How To Crush the College Experience (The Best Advice I’ve Ever Received)

When I was given the opportunity to write at My University Money, I was extremely excited. I have a strong desire to inform and educate young adults with their finances. Unfortunately, if you’re looking for personal finance tips – you might as well stop reading. This article has nothing to do with “Money,” but everything to do with “My University.”

I Did College All Wrong

I spent most of my childhood wishing I were an Architect. I didn’t necessarily want to be an architect when I grew up; I actually wanted to be an architect at that time. Instead of lying in bed like many little ones drawing big buildings and exotic homes, I was drawing floor plans. I was intently measuring to make sure each stud was in place, and each electrical outlet logistically made sense.

The summer before my senior year of high school, I actually landed my first internship. I worked at a nearby architectural and engineering firm. Everything was falling into place, and I thought I was reaching the pinnacle of my career at age 16. What a young stud…

I spent the entire summer scanning – not my idea of fun. Skyscrapers weren’t popping up quite at the rate I was hoping.

I tell you about this turn-off because it set me back in my collegiate plans. I thought I knew exactly what I wanted, but I wasn’t too sure anymore.

By the time I made it to college, I was a lost little soul. I tried taking a few architectural classes. They were far too artistic and not very technical (keep in mind I didn’t draw buildings, but floor plans). I tried taking chemistry courses to follow in my father’s footsteps, but that didn’t keep my attention either. I would joke that my professor really knew how to put the “bore” in “Boron.”

At this point, I was 1.5 years into my college experience and still had not-a-clue on what-to-do. But then, oddly enough at a party, I found clarity. While I was “exercising my liver,” I was introduced to the Fraternity’s sponsor. I spoke to him for hours. I told him the difficulty I was having – and that’s when he gave me the best advice I’ve ever received.

The Best Advice For College Students

It may seem like you have a million choices, which you do; but ultimately, you only have three. Every day when you wake up, you have to make a decision between three options. You can study. You can party. You can sleep. The dilemma is that each day, you can only choose two of the three.

You can study and you can party, but you won’t have time to sleep. You can party and you can sleep, but you won’t have time to study. If you can ever find the balance between all three – you will crush your college experience.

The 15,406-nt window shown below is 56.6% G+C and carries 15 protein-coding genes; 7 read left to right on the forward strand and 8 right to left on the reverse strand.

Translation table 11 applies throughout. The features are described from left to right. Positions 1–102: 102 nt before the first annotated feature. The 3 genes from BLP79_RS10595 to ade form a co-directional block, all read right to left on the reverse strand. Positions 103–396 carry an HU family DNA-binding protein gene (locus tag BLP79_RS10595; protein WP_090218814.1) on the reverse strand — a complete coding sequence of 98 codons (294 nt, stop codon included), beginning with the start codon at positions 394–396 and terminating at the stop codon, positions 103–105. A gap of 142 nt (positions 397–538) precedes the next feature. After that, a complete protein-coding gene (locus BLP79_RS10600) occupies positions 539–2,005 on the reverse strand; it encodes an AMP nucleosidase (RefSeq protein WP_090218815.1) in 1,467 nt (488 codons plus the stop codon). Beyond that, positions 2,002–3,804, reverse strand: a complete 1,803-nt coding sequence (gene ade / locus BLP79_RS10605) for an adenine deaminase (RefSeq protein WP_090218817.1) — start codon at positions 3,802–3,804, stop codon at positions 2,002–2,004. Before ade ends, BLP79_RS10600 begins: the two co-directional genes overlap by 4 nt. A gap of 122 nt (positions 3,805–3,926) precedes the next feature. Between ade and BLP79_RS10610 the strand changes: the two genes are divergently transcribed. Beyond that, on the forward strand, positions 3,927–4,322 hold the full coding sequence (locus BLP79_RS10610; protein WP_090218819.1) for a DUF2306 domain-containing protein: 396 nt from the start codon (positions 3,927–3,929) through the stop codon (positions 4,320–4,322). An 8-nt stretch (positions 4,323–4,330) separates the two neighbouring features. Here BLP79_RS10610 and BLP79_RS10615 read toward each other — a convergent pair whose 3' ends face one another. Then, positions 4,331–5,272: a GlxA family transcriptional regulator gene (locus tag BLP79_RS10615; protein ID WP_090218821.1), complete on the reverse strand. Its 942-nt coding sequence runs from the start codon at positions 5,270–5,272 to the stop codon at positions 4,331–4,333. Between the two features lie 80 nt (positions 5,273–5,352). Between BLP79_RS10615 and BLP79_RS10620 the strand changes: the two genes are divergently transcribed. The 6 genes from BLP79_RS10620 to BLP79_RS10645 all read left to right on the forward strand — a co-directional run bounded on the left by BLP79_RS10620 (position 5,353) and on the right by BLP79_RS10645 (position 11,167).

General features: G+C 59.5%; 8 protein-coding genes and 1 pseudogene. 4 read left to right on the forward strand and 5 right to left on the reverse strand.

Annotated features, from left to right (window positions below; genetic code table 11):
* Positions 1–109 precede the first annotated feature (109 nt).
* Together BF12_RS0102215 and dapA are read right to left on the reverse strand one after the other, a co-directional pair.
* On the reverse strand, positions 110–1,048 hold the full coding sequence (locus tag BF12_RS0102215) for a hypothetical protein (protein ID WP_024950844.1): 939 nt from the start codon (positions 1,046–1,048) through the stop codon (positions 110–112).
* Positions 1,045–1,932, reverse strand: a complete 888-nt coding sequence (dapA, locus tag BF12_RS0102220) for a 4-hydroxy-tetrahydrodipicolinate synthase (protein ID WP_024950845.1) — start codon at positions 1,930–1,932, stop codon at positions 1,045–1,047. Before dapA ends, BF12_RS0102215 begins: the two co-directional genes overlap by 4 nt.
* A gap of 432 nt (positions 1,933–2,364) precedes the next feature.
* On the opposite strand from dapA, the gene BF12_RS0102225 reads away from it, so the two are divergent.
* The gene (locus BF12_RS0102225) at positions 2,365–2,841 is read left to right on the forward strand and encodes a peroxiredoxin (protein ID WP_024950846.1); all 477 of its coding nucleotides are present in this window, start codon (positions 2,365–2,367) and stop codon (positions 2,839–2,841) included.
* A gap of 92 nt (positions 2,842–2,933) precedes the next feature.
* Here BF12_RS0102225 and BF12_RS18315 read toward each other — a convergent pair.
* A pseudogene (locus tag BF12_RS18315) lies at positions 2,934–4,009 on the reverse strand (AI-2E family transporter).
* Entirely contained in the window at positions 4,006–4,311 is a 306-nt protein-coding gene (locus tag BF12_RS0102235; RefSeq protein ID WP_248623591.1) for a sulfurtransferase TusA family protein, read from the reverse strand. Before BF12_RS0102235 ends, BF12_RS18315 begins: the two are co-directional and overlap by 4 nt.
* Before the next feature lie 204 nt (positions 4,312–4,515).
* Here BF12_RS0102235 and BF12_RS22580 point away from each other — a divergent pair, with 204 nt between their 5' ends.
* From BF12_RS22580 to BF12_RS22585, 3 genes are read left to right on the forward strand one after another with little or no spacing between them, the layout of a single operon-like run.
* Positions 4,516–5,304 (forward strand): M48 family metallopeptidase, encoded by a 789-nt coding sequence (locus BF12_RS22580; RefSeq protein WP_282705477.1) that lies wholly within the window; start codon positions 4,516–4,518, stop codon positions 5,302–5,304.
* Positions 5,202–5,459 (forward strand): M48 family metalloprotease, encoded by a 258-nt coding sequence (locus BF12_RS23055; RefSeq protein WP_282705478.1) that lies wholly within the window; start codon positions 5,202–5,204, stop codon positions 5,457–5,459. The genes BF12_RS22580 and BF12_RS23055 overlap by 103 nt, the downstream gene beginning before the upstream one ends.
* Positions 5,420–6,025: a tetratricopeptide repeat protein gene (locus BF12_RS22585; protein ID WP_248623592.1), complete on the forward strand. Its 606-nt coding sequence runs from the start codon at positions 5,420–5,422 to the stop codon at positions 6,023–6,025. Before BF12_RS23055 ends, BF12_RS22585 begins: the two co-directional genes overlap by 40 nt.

P.S. I Love You, Economics

This same semester, I was enrolled in my first economics course. I’ll admit – the material was drier than the desert. But since I had a newfound respect for learning, I excelled.

I spent my first two years with a GPA around 2.2 and my last two years on Dean’s List. I can only laugh looking back as I received a D in Jazz and an A in Microeconomic Theory.

If only I received the advice sooner…

What’s the best advice you’ve received?

A. Blinkin is the creator of Funancials – The Funny Money Blog. With the growing complexities in the financial industry, Abe attempts to explain all things affecting you and your money in an informative, yet entertaining way.

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I did too much studying! But I loved my college experience and would not change a thing.

Thanks for sharing your advice.

Interesting you were turned on by economics.

My time was spent studying physics and maths, both of which I still love. But my real move was when I ended up working in statistical modelling. Because to understand uncertainty is a great benefit and statistics is the science of uncertainty. It gives you a whole new understanding of every numerate issue…

Are we just boring geeks I wonder? :-)

I’m fairly certain no one would accuse me of “too much studying”… maybe that’s why I’m not rich yet;)

I always knew I was interested in business (as early as 7 years old). I majored in business and pursued a career in accounting and finance. I rose to CFO and left to become an entrepreneur.

Good one. I was an electrical engineering major in college and us nerdy types didn’t have time to party until the quarter was over. The party goers got kicked out during Freshman year. :)

Wow, this is definitely different from the engineers where I went to school! They got their studying done, but the strong male demographic meant copious amounts of adult beverages were consumed as well!

Now that’s a cool “American Dream” story! I used to think finance and business was incredibly boring to be honest. As I got older I became very attracted to the raw challenge and competition of it. It’s one of the few places left where someone can really test themselves.